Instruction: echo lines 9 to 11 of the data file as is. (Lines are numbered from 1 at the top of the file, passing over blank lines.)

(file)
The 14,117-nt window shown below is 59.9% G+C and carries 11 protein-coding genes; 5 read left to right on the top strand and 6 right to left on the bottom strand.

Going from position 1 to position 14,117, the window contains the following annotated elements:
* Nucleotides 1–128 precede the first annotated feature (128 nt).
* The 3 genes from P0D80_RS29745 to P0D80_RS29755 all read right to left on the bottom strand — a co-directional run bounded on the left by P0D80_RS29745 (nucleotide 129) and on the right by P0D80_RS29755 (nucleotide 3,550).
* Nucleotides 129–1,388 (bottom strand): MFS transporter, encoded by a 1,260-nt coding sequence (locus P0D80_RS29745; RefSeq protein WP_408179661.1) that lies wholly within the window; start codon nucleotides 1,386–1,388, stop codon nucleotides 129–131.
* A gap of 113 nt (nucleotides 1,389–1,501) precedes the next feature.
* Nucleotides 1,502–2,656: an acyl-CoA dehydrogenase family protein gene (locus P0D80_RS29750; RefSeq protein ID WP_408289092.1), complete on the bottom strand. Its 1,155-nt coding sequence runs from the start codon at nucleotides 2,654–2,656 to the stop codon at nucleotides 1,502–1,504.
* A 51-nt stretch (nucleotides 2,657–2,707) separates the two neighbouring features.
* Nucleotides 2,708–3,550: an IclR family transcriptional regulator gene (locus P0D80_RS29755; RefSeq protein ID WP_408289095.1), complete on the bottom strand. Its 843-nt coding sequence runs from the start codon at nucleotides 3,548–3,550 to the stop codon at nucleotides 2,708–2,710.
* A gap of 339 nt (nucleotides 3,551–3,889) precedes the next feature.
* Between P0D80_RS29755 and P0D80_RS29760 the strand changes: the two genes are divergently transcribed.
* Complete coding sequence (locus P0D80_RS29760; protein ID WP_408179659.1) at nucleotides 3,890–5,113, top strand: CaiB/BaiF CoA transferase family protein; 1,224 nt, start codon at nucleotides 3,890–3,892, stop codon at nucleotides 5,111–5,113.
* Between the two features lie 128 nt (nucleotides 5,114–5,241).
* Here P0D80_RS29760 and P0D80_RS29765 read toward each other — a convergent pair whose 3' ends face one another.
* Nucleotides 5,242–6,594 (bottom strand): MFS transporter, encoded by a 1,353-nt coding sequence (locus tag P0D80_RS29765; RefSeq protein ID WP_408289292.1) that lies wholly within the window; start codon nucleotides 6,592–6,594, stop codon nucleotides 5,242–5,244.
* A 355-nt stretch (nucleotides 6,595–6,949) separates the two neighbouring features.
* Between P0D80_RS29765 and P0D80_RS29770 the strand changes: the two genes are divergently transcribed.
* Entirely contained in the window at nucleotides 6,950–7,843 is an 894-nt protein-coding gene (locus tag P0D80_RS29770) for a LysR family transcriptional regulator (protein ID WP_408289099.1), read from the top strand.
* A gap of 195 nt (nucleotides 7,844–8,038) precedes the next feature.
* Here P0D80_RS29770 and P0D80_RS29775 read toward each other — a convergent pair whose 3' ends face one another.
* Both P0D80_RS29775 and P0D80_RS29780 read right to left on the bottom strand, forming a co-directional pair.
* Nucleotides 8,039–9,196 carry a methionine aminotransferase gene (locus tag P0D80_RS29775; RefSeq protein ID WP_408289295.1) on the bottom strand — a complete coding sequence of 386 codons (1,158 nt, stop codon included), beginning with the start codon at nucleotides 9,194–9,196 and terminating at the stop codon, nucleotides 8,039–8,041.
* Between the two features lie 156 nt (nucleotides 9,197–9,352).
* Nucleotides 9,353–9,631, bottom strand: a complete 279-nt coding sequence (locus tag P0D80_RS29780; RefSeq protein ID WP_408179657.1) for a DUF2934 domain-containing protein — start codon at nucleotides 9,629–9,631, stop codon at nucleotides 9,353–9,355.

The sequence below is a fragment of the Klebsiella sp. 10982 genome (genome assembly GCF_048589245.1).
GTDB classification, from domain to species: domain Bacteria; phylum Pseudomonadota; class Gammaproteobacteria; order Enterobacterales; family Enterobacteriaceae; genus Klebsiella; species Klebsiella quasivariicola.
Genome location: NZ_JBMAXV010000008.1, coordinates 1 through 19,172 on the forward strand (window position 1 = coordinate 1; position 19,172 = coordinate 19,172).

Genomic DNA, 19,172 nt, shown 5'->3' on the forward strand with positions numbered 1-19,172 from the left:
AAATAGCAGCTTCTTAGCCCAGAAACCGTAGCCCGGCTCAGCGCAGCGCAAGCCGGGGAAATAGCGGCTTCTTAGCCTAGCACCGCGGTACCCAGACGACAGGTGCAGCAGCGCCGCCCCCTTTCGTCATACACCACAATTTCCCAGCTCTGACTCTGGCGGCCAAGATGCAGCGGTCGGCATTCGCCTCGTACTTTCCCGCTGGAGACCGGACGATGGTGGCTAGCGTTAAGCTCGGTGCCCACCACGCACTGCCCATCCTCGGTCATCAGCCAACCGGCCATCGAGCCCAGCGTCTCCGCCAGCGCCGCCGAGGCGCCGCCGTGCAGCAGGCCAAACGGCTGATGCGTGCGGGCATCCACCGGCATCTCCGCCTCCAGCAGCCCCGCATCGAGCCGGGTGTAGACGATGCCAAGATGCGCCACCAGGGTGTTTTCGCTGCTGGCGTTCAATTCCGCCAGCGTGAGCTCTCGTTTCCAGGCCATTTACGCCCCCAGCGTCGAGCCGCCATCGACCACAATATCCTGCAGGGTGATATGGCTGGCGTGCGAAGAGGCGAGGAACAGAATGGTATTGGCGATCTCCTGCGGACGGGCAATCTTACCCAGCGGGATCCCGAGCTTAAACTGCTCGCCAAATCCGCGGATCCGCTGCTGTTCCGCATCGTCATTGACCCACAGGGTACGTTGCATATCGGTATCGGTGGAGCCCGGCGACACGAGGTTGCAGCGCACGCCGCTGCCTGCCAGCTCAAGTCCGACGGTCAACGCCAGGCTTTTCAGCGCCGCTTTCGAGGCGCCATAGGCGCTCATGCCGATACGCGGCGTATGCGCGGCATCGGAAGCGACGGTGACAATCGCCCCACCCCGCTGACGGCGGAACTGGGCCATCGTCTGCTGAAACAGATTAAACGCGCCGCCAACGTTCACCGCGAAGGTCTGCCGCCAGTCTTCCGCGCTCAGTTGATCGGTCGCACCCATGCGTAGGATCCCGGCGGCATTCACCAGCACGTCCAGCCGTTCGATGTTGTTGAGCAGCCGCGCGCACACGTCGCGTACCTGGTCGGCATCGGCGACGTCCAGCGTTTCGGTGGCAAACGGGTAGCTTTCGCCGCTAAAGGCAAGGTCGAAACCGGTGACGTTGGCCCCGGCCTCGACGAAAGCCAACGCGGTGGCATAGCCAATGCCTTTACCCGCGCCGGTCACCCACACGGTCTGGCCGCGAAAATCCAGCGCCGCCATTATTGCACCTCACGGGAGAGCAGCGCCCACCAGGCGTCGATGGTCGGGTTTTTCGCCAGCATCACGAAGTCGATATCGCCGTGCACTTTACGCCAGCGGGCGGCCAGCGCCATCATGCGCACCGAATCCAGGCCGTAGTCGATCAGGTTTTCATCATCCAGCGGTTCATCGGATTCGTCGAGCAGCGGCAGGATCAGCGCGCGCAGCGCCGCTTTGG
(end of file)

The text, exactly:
* Nucleotides 2,708–3,550: an IclR family transcriptional regulator gene (locus P0D80_RS29755; RefSeq protein ID WP_408289095.1), complete on the bottom strand. Its 843-nt coding sequence runs from the start codon at nucleotides 3,548–3,550 to the stop codon at nucleotides 2,708–2,710.
* A gap of 339 nt (nucleotides 3,551–3,889) precedes the next feature.
* Between P0D80_RS29755 and P0D80_RS29760 the strand changes: the two genes are divergently transcribed.